The introduction of manila here doesn't add any network isolation benefit. For that, we should also introduce the same network changes as in idea 1.

idea 4: pros & cons

pros:

  • pure openstack solution, shares would be managed using the openstack API instead of our custom code in ops/puppet.git.
  • leverages the ceph storage cluster.
  • leverages the nova setup we already have.
  • leverages the cloudgw project.
  • client <-> server NFS traffic never leaves the cloud realm.

cons:

  • VMs still need a raw NFS connection from the VM to the NFS server share. Manila doesn't solve any of this itself, it just provides the API for managing the share lifecycle and access control.
  • We would still need to introduce the network changes from idea 1.
  • no shares defined using our custom code in ops/puppet.git likely prevents engagement from technical contributors.

idea 5: serve NFS from inside the cloud 'by hand' without manila or ceph

 

This idea involves the following:

  • we create one or more virtual machines to serve NFS to other cloud VMs.
  • the NFS data is stored locally in the virtual machine disk, which is in turn in ceph.
  • VM clients connect directly to the NFS server, without ever leaving the cloud virtual network.
  • There is no openstack manila or cinder involved.

The NFS server VM is managed using our current standard puppet workflows + horizon.

This is a similar approach to the one used in other services like toolsdb. This approach is included here for completeness, but the architecture has been detected to incur in several flaws.

idea 5: pros & cons

pros:

  • client <-> server NFS traffic never leaves the CloudVPS virtual network.
  • technical contributors have it "easy" to contribute to the management of the system, standard puppet + horizon.
  • simple approach.

cons:

  • Hand-made setup and workflows. No openstack manila which means using no upstream cloud-native components.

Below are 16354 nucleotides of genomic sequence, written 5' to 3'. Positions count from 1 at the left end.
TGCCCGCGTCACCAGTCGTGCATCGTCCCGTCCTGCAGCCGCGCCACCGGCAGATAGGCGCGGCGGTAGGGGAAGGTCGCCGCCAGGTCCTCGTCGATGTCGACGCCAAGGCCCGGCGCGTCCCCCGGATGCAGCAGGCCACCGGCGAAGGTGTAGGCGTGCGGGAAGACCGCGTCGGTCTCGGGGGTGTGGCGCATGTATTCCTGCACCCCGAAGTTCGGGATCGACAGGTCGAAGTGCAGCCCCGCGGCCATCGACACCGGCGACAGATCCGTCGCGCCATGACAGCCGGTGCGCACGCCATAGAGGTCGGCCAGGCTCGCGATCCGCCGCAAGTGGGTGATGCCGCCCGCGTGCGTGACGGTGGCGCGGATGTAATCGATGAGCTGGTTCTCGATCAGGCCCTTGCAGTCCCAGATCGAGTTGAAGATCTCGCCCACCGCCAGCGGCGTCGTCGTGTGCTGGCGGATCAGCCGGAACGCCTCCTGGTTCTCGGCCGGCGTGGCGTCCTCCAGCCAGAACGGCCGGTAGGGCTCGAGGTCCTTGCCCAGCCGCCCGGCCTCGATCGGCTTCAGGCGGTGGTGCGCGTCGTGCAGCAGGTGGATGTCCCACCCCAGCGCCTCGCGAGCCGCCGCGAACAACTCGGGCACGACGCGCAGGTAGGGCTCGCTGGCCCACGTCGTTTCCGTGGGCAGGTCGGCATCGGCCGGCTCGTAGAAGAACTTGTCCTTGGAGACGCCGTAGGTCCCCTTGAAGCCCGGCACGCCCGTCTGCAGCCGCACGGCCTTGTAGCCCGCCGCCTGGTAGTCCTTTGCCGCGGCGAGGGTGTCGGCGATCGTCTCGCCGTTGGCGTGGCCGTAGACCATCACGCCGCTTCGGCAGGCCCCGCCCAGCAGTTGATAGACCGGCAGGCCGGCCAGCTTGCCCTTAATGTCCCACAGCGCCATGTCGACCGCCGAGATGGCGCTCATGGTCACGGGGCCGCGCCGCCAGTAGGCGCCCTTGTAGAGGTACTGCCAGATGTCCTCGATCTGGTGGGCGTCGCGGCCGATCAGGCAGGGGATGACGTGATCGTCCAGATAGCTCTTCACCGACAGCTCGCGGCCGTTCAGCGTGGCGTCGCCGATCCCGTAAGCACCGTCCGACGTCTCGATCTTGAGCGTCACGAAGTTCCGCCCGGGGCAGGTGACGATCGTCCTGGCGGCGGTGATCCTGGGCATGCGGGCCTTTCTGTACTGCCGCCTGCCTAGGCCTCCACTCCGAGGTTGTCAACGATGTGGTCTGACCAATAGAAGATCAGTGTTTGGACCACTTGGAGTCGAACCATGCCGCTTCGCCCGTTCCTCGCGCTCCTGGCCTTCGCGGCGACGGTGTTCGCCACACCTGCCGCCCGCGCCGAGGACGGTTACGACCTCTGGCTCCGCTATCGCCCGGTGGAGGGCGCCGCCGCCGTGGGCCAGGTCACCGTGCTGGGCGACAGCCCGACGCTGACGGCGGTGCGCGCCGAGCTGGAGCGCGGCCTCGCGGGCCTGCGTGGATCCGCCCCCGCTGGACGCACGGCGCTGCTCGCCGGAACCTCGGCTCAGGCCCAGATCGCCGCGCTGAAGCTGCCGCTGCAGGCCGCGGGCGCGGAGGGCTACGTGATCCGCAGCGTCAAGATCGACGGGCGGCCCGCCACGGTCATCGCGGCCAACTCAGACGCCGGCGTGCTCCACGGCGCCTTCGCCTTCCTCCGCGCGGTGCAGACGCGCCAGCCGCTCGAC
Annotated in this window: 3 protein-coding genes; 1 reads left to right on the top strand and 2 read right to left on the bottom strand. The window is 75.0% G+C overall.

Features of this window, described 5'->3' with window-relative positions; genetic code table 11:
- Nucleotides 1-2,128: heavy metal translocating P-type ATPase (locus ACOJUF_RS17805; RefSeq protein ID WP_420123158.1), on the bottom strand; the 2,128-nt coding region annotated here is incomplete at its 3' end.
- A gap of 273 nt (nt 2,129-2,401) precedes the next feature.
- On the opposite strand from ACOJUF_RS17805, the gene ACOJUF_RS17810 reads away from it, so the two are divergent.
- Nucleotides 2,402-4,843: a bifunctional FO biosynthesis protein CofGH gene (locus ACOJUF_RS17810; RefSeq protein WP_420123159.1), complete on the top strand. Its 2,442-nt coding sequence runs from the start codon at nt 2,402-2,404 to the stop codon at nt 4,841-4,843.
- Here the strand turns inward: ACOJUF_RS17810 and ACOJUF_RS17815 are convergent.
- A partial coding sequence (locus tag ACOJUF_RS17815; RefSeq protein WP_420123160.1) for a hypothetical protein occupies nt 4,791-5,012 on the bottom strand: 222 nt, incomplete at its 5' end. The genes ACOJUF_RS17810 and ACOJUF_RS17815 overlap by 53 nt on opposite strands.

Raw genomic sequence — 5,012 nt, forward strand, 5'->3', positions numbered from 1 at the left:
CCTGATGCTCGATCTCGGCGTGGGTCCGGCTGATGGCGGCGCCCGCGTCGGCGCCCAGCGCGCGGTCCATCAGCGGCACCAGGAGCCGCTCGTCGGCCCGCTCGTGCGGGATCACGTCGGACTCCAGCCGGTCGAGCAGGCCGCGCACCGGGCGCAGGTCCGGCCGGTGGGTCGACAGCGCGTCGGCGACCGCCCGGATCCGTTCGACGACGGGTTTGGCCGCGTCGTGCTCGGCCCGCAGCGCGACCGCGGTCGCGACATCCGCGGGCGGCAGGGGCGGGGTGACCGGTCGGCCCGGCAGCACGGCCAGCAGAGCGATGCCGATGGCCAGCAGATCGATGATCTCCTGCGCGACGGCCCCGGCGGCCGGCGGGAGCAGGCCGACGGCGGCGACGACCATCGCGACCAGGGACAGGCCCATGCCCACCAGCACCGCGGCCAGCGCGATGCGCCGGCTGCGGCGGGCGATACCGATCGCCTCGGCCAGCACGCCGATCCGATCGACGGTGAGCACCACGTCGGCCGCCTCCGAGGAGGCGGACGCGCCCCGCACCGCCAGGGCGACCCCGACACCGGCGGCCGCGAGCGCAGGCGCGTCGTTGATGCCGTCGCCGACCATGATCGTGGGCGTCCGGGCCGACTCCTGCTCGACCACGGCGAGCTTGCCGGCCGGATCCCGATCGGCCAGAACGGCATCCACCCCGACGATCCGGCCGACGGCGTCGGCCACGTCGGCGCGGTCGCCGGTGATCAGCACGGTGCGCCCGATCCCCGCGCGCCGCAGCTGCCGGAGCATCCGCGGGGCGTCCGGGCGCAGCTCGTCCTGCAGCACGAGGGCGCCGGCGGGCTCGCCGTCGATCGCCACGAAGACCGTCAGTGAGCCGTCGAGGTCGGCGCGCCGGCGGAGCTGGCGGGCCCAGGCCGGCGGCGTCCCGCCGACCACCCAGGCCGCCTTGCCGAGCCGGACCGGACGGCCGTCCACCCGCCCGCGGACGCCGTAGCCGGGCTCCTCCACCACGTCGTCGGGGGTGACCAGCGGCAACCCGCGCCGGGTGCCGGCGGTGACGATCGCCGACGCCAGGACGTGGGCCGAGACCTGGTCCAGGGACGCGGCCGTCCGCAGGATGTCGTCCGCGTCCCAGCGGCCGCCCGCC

• Local VM storage is a single point of failure. No openstack cinder means we don't leverage the ceph cluster for persistent volumes storage.
  • there are IO performance concerns because data might be crossing through many layers. We don't have any numbers yet, and should be generated in experiments.

idea 6: manila with generic driver using DHSS=false

 

This idea involves the following:

  • we create one or more virtual machines to serve NFS to other cloud VMs.
  • the NFS data is stored in a cinder volume, which in turn is stored in the ceph cluster.
  • cinder volumes are mounted by VMs using the hypervisor, ceph servers are contacted by cloudvirts.
  • VM clients connect directly to the NFS server virtual machine, without ever leaving the cloud virtual network.
  • We deploy the manila-share service in the NFS server virtual machine.

The NFS server VM is managed using our current standard puppet workflows + horizon.

This idea is similar to idea 3, but the DHSS=false setting should remove some of the concerns with that idea.

idea 6: pros & cons

pros:

  • pure upstream cloud-native openstack solution, shares would be managed using the openstack API instead of our custom code in ops/puppet.git.
  • leverages the ceph storage cluster, no data single point of failure.
  • leverages the nova setup we already have.
  • client <-> server NFS traffic never leaves the CloudVPS virtual network.

cons:

  • adapting several components (cinder, nova, manila) to work together could be more complex than other ideas.
  • apparently supports 26 shares max because that's the highest number of cinder volumes you can attach to a VM (KVM/nova PCI limitation). This should be investigated more.
  • no shares defined using our custom code in ops/puppet.git likely prevents engagement from technical contributors.
  • there are IO performance concerns because data is crossing through many layers. We don't have any numbers yet, and should be generated in experiments.

Manila general notes

  • if using DHSS=true, manila will create standard nova VMs. We need to specify the usual instance parameters: <project id>, <nova flavor id>, <glance image id>, <neutron network id>, <cinder volume type id>, etc
    • Question: how does this play with our puppet setup?
    • Question: project-local puppetmaster? self-signing?


See also